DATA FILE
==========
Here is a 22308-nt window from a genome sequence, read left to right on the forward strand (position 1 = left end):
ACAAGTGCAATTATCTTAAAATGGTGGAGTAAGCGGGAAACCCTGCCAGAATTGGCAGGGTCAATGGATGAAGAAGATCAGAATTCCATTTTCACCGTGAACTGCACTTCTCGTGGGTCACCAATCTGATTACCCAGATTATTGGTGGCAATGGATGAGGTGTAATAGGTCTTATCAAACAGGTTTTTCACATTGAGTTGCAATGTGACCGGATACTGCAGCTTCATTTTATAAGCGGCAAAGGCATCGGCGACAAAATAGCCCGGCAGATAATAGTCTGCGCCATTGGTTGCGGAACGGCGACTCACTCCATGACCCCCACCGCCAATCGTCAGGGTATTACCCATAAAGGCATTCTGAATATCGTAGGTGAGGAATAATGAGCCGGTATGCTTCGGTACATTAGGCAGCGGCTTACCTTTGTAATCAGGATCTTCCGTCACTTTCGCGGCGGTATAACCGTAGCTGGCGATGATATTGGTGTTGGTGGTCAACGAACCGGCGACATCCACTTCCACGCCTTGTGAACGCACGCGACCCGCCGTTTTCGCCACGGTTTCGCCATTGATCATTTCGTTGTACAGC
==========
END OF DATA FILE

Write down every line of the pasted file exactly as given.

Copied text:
Here is a 22308-nt window from a genome sequence, read left to right on the forward strand (position 1 = left end):
ACAAGTGCAATTATCTTAAAATGGTGGAGTAAGCGGGAAACCCTGCCAGAATTGGCAGGGTCAATGGATGAAGAAGATCAGAATTCCATTTTCACCGTGAACTGCACTTCTCGTGGGTCACCAATCTGATTACCCAGATTATTGGTGGCAATGGATGAGGTGTAATAGGTCTTATCAAACAGGTTTTTCACATTGAGTTGCAATGTGACCGGATACTGCAGCTTCATTTTATAAGCGGCAAAGGCATCGGCGACAAAATAGCCCGGCAGATAATAGTCTGCGCCATTGGTTGCGGAACGGCGACTCACTCCATGACCCCCACCGCCAATCGTCAGGGTATTACCCATAAAGGCATTCTGAATATCGTAGGTGAGGAATAATGAGCCGGTATGCTTCGGTACATTAGGCAGCGGCTTACCTTTGTAATCAGGATCTTCCGTCACTTTCGCGGCGGTATAACCGTAGCTGGCGATGATATTGGTGTTGGTGGTCAACGAACCGGCGACATCCACTTCCACGCCTTGTGAACGCACGCGACCCGCCGTTTTCGCCACGGTTTCGCCATTGATCATTTCGTTGTACAGC